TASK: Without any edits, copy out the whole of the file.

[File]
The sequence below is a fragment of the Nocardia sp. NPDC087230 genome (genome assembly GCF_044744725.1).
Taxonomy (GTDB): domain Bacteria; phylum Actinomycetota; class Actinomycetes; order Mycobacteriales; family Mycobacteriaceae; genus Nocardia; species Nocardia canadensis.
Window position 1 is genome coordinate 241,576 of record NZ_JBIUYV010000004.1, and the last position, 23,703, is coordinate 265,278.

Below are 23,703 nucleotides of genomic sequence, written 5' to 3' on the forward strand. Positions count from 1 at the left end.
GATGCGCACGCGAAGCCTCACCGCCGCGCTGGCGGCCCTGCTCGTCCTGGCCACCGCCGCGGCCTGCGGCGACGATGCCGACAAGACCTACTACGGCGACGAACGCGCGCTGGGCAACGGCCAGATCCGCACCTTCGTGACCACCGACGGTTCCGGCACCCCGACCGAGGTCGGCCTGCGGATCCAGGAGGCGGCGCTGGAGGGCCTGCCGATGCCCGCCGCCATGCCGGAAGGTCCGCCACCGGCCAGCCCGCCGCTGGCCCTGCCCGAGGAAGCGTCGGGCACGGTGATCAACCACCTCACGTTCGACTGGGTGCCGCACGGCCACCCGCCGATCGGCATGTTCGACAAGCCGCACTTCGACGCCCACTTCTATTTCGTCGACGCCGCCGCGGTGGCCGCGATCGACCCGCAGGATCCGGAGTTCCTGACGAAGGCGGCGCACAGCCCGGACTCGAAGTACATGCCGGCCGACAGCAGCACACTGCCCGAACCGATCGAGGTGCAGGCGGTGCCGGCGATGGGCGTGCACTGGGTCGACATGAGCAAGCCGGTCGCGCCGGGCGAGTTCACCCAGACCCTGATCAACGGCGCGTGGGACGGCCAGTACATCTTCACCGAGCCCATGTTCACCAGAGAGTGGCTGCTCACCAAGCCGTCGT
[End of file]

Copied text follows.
The sequence below is a fragment of the Nocardia sp. NPDC087230 genome (genome assembly GCF_044744725.1).
Taxonomy (GTDB): domain Bacteria; phylum Actinomycetota; class Actinomycetes; order Mycobacteriales; family Mycobacteriaceae; genus Nocardia; species Nocardia canadensis.
Window position 1 is genome coordinate 241,576 of record NZ_JBIUYV010000004.1, and the last position, 23,703, is coordinate 265,278.

Below are 23,703 nucleotides of genomic sequence, written 5' to 3' on the forward strand. Positions count from 1 at the left end.
GATGCGCACGCGAAGCCTCACCGCCGCGCTGGCGGCCCTGCTCGTCCTGGCCACCGCCGCGGCCTGCGGCGACGATGCCGACAAGACCTACTACGGCGACGAACGCGCGCTGGGCAACGGCCAGATCCGCACCTTCGTGACCACCGACGGTTCCGGCACCCCGACCGAGGTCGGCCTGCGGATCCAGGAGGCGGCGCTGGAGGGCCTGCCGATGCCCGCCGCCATGCCGGAAGGTCCGCCACCGGCCAGCCCGCCGCTGGCCCTGCCCGAGGAAGCGTCGGGCACGGTGATCAACCACCTCACGTTCGACTGGGTGCCGCACGGCCACCCGCCGATCGGCATGTTCGACAAGCCGCACTTCGACGCCCACTTCTATTTCGTCGACGCCGCCGCGGTGGCCGCGATCGACCCGCAGGATCCGGAGTTCCTGACGAAGGCGGCGCACAGCCCGGACTCGAAGTACATGCCGGCCGACAGCAGCACACTGCCCGAACCGATCGAGGTGCAGGCGGTGCCGGCGATGGGCGTGCACTGGGTCGACATGAGCAAGCCGGTCGCGCCGGGCGAGTTCACCCAGACCCTGATCAACGGCGCGTGGGACGGCCAGTACATCTTCACCGAGCCCATGTTCACCAGAGAGTGGCTGCTCACCAAGCCGTCGT